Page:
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UK Doctors on strike over pay for four days, NHS warns of health disaster

8 April: The NHS Confederation, which represents health trusts in England, has warned that the junior doctors’ strike next week could have a significant impact on patients and the health service. The strike, which will last for four days from Tuesday to Saturday, could result in up to 250,000 medical appointments and operations being postponed or cancelled, according to Dr Layla McCay, the director of policy at the confederation.

She said that the strike, which comes after the Easter weekend, would cause more disruption than any previous industrial action by junior doctors. She added that health bosses were worried about the effect on patient safety, as consultants may not be able to cover for the junior doctors who are on leave or on the picket line.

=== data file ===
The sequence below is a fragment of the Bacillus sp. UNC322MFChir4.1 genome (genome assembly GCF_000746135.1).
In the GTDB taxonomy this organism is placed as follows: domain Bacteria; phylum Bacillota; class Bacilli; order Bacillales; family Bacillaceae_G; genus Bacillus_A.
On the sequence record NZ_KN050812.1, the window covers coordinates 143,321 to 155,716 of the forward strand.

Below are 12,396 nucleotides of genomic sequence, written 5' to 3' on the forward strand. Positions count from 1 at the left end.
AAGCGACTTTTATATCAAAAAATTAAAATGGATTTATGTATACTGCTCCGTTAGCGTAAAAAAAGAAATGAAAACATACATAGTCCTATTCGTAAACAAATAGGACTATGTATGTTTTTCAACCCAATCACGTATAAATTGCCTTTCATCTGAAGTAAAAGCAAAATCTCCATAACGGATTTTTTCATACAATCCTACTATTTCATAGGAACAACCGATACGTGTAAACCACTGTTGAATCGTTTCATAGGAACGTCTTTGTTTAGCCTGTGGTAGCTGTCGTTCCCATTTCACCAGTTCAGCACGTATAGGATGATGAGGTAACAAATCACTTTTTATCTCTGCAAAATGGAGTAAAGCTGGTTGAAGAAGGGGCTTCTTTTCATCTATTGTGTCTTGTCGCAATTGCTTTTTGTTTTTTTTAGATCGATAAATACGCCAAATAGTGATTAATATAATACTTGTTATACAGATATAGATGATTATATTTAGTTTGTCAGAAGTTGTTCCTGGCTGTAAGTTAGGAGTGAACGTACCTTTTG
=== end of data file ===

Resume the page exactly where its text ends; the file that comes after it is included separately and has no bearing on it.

The junior doctors, who are members of the British Medical Association (BMA), are demanding a 35% pay rise to compensate for 15 years of below-inflation wage increases. The BMA says that it is willing to negotiate with the health secretary, Steve Barclay, but only if he makes a credible offer. The BMA also says that it has plans to protect patients during the strike, and that it will call off junior doctors from the picket line if there is an immediate threat to lives in individual hospitals.

The Department of Health and Social Care (DHSC) says that the BMA has to cancel the strike before any talks can take place. The DHSC says that the strike is irresponsible and unnecessary, and that it will put patients at risk. The DHSC also says that it has offered a fair and reasonable pay deal to the junior doctors, which includes a 2% annual increase and a £1,000 bonus for those who work in hard-to-recruit specialties.

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